Mariners top prospect Jarred Kelenic made his Triple-A debut last night and did little to quell the growing fan clamor for his promotion. The 2018 No. 6 overall pick and centerpiece of the Edwin Diaz/Robinson Cano blockbuster ripped a pair of home runs to right field in his first minor league game since Sept. 2, 2019. (You can watch both blasts at these Twitter links, courtesy of MLB Pipeline and MiLB Mariners.)
The multi-homer showing came just hours after MLB.com’s Jon Morosi tweeted that Kelenic was “likely” to debut this month — a timeline most already expected — which prompted some comments from Seattle general manager Jerry Dipoto in a radio appearance on 710 ESPN (link via 710’s Brandon Gustafson).
Dipoto acknowledged that Kelenic is getting “closer and closer” to the big leagues and that a promotion will come “sooner than later.” He made clear that the organization wanted to see him get some work against Triple-A pitching. There’s surely some truth to that, because if service time were the only issue, Kelenic could’ve been called up more than two weeks ago. But with the Mariners slumping as a team, even before being no-hit by Orioles lefty John Means, the GM also noted that Kelenic “might add a spark to our offense if we give him that opportunity.”
Dipoto has spoken in the past about the importance of taking 30 to 40 games to evaluate the club with which they broke camp, and we’re now into that territory with generally lackluster results from the offense. Fellow top outfield prospect Taylor Trammell is hitting just .156/.261/.338 with a 43.8 percent strikeout rate. Neither Jose Marmolejos or Sam Haggerty has hit especially well during their time in left field; Mariners left fielders are hitting just .204/.316/.357 on the whole.
The Mariners have gotten a nice bounceback effort from Mitch Haniger in right field, as he’s returned from injury to bat .254/.300/.534 in his first 130 plate appearances. Kyle Lewis missed the first several weeks of the year on the injured list and has struggled to a .181/.231/.388 slash. That’s not a pretty result, but it’s only 52 plate appearances and as the reigning AL Rookie of the Year, he has a longer leash than others might.
There’s no denying that left field has been a black hole on an already sub-par offensive club, however. And with Haniger, Ty France and Kyle Seager all slowing down to varying extents after hot starts to the season, the Mariners’ offense looks increasingly lifeless. As a team, the Mariners are batting only .201/.280/.359. They rank last in the Majors in average, 29th in OBP and 26th in slugging percentage.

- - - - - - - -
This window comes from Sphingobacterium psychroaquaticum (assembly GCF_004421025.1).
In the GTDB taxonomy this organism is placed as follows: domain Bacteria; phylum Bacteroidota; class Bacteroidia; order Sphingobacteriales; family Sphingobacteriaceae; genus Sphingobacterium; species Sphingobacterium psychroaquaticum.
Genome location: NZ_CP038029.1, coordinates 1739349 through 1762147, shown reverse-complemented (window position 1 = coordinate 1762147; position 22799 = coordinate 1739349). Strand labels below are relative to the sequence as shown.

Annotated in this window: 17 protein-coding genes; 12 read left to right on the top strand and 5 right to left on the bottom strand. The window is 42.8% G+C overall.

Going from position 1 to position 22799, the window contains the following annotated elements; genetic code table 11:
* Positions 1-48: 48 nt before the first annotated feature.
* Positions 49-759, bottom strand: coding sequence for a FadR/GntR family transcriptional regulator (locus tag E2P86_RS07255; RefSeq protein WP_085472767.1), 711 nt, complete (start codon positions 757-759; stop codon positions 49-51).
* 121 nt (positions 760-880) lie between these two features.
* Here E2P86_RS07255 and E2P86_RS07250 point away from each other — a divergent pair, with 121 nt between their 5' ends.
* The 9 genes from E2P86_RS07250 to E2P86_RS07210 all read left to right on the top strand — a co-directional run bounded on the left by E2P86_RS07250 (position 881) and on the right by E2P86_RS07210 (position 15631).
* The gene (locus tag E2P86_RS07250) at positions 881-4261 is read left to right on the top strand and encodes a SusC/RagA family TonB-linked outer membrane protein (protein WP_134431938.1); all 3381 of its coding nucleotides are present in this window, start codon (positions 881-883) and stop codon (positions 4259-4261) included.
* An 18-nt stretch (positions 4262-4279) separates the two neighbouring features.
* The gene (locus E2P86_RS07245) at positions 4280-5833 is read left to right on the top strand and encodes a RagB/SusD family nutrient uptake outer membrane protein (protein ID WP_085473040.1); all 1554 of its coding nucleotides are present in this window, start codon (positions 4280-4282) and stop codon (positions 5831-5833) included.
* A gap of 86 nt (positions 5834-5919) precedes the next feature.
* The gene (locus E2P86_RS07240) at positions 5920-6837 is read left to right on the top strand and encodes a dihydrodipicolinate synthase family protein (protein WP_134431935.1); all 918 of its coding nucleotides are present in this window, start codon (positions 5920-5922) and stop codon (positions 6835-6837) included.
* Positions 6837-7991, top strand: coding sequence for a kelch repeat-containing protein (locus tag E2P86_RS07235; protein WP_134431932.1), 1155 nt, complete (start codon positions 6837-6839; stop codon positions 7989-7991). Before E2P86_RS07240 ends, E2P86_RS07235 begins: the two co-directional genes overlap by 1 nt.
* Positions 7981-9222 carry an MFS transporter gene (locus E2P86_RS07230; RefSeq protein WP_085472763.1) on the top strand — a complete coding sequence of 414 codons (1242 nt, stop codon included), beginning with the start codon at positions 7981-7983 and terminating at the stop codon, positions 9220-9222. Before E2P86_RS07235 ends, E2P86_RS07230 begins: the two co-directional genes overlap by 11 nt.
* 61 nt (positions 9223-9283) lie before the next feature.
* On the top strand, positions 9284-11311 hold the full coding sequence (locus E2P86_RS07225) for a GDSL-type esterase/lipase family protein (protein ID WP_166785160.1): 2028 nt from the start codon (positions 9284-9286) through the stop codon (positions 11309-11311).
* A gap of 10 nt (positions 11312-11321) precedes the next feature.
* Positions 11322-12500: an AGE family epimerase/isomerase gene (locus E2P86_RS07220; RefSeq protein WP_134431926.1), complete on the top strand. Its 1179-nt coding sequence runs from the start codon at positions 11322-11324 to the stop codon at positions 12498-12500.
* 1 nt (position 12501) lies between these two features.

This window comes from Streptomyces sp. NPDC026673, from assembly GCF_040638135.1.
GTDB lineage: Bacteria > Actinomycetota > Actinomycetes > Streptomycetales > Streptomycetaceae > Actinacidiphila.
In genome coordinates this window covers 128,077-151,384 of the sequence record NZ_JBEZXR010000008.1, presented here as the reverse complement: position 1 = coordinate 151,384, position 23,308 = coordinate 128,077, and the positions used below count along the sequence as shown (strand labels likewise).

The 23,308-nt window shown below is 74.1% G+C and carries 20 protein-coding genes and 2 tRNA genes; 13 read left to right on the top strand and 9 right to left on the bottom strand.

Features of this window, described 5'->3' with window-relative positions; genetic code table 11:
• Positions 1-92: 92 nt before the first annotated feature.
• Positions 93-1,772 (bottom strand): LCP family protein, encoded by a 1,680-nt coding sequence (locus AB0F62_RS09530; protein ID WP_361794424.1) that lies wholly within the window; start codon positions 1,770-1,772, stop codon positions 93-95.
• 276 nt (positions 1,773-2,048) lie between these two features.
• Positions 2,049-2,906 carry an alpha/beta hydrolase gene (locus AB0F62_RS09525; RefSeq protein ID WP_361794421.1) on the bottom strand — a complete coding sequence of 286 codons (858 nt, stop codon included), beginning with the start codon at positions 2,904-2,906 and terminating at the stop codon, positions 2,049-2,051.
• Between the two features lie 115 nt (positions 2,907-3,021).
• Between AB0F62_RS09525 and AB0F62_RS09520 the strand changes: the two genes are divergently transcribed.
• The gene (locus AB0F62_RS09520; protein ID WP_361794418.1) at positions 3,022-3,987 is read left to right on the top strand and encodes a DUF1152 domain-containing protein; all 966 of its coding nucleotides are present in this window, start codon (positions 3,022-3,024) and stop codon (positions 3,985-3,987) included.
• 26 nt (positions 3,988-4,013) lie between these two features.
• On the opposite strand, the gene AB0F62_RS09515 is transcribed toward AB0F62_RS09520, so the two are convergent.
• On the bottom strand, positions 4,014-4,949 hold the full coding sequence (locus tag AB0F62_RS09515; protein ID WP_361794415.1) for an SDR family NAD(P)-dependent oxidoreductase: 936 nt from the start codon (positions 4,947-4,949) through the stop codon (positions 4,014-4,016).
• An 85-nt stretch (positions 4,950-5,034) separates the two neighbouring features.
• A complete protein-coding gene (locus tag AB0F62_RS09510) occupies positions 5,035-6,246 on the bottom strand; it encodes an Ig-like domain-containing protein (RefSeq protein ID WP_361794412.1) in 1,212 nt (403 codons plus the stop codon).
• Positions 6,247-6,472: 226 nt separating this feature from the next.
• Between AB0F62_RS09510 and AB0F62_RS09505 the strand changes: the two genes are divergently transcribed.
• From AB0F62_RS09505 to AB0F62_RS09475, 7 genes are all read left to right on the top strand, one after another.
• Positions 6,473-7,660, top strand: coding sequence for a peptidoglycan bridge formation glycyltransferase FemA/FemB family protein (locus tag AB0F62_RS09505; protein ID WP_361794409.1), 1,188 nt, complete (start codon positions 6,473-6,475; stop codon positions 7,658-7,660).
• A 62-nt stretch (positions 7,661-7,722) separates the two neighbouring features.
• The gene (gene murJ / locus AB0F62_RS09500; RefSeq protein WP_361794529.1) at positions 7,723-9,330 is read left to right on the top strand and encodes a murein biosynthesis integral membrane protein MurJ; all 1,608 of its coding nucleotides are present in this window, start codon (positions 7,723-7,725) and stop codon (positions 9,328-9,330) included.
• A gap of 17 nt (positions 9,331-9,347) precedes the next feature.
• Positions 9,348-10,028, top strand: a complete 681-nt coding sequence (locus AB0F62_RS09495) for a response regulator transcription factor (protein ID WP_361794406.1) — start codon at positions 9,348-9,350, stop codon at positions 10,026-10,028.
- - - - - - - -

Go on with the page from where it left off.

Despite the putrid offensive showing, though, the pitching and good timing on some of the few hits the Mariners have put together has helped them to a 17-15 record. That they’re currently sitting in second place only serves to create additional temptation to take a look at Kelenic, who currently ranks as the game’s No. 4 overall prospect at Baseball America, FanGraphs and MLB.com. Plugging Kelenic into everyday at-bats in left field isn’t going to be a panacea for the team’s overarching offensive futility, even if he immediately meets expectations, but it’d be a step in the right direction.
Regaedless of when Kelenic debuts this year, the Mariners will be able to control him all the way through the 2027 season. A May promotion would put him on track to earn Super Two status, making him arbitration-eligible four times rather than the standard three, but his path to free agency has already been delayed.
Of course, his timeline to arbitration and to free agency could ultimately be rendered moot if the two sides eventually do come to terms on a long-term contract. Now-former Mariners president shined a spotlight on Kelenic by revealing earlier this year that he’d turned down a contract extension and would open the year in the minors. That comment prompted Kelenic and agent Brodie Scoffield to tell USA Today’s Bob Nightengale that the club had made clear to him that Kelenic would’ve been in the Majors last year had he taken the extension offer prior to the 2020 season. Many assumed that may have led to some burned bridges or harsh feelings, but Scoffield told MLBTR in the wake of that interview that Kelenic remained open to future proposals.
For now, the focus is on when Kelenic debuts in the Majors. If he meets or exceeds expectations at the big league level, however, it’d be a surprise if the team didn’t make another run at putting together an offer.
Lee Mazzilli for HOF
Do other Mets fans just hate seeing his name. Well at least we got Diaz.
Just remember BVW was hamstrung by payroll issues and tried to hit the jackpot with an outside of the box trade but came up all lemons. Another way to view it is he shot craps and crapped out.
But if payroll was the issue why take on cano’s 24 million per year.
Smoke & WILPON Mirrors…
Most of it was a wash the 1st season with the contracts they dumped in the deal; They also were getting some small amount of $$$ Back … THEY KNEW THEY WERE GOING TO SELL
Absolutely, they HAD to sell with big loans due. Again, BVD had no $$ so he tried to excite the fans immediately being creative and got burned.
Gotta live with it. Wish him the absolute best and hope one day we might see him in orange and blue.
Thanks a lot Brodie! You couldn’t have done more damage if you had tried.